Many people struggle to find meaning in their daily life. Ever wondered why people who seem to have everything are still not happy with their life?
One of the reasons could be that they lack meaning in their life.
Finding meaning in life is about being of service to people in society. As famously said by Mahatma Gandhi, “the best way to find yourself is to lose yourself in the service of others.”
Finding meaning in life is about looking to serve a greater purpose, it is about contributing to something larger than yourself. It is about making the world a better place. One of the easiest ways to understand your purpose in life is to ask yourself - “How do I want others to remember me when I am gone?”
Research has found that many people experience a lack of sense of purpose in their life when they retire from their job. Suddenly they have nothing to look forward to and that seems depressing.
When it comes to finding meaning at work, do all jobs give a sense of meaning? I mean yeah, it would be meaningful to be a doctor and save people’s lives, but what about the people who hate their jobs? Can they also find meaning at work?
Well, it turns out that the answer is yes.
No matter what your job title is, you can still experience meaning at work, through job crafting.
Let us understand what job crafting is with the help of a story. The origin of this story is unknown. It goes as the following -
One day, as a man was walking on the road, he saw three people working at the construction site. They were building a cathedral. The man walks up to the first bricklayer and asks him “What are you doing?”. He answers, “I am laying bricks.”
He walks up to the second bricklayer and asks him the same question. He replies “I am building a cathedral”. He then walks up to the third bricklayer and repeats his question. The third bricklayer says “I am building a house of God”.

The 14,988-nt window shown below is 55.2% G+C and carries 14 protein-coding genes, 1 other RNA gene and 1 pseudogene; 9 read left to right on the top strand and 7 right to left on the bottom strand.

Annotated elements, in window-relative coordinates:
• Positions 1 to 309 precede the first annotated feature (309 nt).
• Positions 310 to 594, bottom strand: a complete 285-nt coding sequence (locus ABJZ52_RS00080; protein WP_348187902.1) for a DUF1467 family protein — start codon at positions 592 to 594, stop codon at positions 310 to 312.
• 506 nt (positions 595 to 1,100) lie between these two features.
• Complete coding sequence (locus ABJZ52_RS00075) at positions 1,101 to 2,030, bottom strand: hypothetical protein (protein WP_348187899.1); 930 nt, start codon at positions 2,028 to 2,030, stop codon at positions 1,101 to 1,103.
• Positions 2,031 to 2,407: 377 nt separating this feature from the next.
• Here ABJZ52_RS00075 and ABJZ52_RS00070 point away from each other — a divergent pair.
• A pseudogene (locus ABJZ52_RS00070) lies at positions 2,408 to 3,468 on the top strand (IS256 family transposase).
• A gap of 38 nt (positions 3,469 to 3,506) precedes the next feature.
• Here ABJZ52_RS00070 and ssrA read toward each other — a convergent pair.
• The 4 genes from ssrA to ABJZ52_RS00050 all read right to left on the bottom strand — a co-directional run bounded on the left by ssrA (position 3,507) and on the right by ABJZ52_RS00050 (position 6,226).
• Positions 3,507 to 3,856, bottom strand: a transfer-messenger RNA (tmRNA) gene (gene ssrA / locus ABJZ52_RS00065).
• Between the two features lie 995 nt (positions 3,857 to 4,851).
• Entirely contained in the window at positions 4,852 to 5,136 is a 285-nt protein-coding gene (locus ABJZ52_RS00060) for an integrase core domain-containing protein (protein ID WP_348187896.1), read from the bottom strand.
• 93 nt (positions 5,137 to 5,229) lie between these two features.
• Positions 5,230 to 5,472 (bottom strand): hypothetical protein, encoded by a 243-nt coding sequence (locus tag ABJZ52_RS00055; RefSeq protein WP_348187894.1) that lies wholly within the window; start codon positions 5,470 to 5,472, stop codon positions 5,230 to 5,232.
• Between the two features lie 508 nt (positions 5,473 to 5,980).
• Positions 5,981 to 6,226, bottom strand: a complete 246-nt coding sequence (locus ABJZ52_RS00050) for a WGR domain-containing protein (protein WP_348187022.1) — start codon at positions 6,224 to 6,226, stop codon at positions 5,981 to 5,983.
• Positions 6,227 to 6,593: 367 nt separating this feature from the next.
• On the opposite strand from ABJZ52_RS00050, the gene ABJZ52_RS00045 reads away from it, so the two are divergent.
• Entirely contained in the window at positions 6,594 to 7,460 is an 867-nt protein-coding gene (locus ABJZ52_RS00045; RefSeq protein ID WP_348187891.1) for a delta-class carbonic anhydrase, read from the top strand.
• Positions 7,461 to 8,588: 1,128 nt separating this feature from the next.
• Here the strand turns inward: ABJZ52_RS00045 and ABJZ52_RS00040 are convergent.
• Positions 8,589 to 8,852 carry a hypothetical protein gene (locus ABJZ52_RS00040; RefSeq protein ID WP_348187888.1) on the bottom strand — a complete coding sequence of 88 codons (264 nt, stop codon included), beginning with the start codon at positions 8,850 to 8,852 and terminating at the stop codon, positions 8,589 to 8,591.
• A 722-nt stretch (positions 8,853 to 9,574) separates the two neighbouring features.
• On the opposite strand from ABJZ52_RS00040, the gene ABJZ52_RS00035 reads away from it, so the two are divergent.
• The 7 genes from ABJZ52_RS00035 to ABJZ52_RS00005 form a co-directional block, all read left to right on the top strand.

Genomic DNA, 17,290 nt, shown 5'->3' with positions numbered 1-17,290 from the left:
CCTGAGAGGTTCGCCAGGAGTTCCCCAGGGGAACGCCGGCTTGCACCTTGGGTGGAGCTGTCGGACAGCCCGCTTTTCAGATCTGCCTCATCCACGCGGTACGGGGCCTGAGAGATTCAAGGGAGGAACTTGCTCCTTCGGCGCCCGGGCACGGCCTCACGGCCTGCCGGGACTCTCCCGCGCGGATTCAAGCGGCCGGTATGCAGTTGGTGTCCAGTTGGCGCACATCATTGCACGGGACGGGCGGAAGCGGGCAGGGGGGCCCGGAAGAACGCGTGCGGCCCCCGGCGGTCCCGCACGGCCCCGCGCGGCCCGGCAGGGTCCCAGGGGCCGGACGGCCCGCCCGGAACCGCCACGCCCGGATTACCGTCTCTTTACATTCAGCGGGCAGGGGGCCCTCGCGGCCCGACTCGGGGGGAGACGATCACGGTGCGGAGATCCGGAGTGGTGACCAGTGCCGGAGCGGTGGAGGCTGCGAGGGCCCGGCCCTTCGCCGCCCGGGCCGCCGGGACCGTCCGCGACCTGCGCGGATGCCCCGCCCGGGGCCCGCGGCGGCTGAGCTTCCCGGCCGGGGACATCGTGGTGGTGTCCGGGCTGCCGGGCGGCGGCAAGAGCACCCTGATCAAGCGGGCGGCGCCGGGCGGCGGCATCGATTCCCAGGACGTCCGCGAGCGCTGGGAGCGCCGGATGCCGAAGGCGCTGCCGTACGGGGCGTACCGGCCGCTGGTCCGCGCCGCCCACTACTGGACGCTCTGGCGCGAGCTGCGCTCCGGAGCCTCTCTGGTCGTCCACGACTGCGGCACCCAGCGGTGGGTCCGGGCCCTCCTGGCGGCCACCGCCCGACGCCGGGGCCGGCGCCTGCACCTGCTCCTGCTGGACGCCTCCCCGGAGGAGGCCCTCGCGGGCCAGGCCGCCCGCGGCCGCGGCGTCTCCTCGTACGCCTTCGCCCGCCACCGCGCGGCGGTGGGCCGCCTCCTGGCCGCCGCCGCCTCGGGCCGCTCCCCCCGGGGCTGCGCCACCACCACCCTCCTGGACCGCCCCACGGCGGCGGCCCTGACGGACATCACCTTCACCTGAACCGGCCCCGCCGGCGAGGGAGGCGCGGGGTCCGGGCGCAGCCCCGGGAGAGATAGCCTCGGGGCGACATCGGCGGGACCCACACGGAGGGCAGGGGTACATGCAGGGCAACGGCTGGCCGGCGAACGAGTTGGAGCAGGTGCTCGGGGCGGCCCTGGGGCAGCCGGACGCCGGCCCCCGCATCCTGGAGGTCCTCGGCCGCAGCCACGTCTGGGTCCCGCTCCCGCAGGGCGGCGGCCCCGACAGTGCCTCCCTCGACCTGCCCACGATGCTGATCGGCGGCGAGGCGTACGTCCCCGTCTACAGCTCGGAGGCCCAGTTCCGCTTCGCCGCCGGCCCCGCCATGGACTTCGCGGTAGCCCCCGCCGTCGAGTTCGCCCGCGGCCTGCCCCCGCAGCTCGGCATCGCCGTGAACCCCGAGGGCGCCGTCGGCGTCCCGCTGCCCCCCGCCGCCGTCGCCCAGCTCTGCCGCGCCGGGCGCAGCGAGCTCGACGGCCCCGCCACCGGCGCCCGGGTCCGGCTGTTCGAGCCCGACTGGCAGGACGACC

What is our takeaway from this story? The first person sees his work as a job, just something that he has to do to get paid. The second person sees his work as a career, something that he needs to do to get better opportunities and move up the career ladder. The third person sees his work as a calling. For him, it is something that serves others and something that adds meaning to his life.
A research conducted by Amy Wrzesniewski, the Associate Professor of Organisational Behaviour at Yale School of Management, found that people can find meaning in their work, regardless of what their work is.
In her research, she studied hospital maintenance workers to know how job crafting affects their morale and work experience. As defined by Amy Wrzesniewski and her research team, “Job crafting captures the active changes employees make to their job designs in ways that can bring about numerous positive outcomes, including engagement, job satisfaction, resilience, and thriving.”
During her research, she formed two groups of these workers. One of them followed the job description and the second one followed the process of job crafting to change the way they perceive their jobs. Her findings suggest that the second group of workers was able to find meaning at work. They found a greater purpose concerning their daily tasks.
This research is important because it points out that no matter what your job is, you can still find meaning at work.
In her research, she met doctors who saw their job as a daily chore and janitors who saw their work as meaningful. They told about how they found meaning in talking to and taking care of patients. They were able to contribute to the happiness of the patients and found meaning in being of service to them.
No matter what your job description looks like, you can still find meaning at work.